The floating two-storey octagonal house at the centre of the controversy had been profiled and promoted online by a group called Ocean Builders, which touted it as a pilot project and sought to sell additional units.

The group describes itself as “a team of engineering focused entrepreneurs who have a passion for seasteading and are willing to put the hard work and effort forward to see that it happens”.

In online statements, both Mr Elwartowski and Ocean Builders said the couple merely promoted and lived on the structure, and did not fund, design, build or set the location for it.

“I was volunteering for the project promoting it with the desire to be able to be the first seasteader and continue promoting it while living on the platform,” Mr Elwartowski told The Associated Press.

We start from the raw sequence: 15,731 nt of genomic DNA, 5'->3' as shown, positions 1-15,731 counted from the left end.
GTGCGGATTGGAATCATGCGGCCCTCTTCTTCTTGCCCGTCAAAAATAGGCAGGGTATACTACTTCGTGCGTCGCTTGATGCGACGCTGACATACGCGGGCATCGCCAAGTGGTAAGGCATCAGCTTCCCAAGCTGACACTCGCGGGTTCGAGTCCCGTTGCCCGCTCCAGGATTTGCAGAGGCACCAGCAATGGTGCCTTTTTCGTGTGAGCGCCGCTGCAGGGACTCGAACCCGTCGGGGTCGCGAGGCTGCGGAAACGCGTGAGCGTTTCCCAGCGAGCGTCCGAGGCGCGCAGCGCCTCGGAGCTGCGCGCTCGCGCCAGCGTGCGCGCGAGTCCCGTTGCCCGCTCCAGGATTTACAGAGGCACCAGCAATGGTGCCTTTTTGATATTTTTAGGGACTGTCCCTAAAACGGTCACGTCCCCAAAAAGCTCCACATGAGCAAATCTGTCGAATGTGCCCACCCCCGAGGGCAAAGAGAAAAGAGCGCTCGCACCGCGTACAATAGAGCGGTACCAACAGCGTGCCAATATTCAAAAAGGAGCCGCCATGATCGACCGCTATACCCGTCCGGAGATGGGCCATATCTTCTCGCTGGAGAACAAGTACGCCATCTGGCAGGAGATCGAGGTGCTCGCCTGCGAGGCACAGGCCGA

“Being a foreigner in a foreign land, seeing the news that they want to give me the death penalty for just living on a floating house had me quite scared,” Mr Elwartowski said. “We are still quite scared for our lives. We seriously did not think we were doing anything wrong and thought this would be a huge benefit for Thailand in so many ways.”

Asked his next step, he was more optimistic.

“I believe my lawyer can come to an amicable agreement with the Thai government,” he said.

More:

Thailand says US man’s seasteading home violates sovereignty …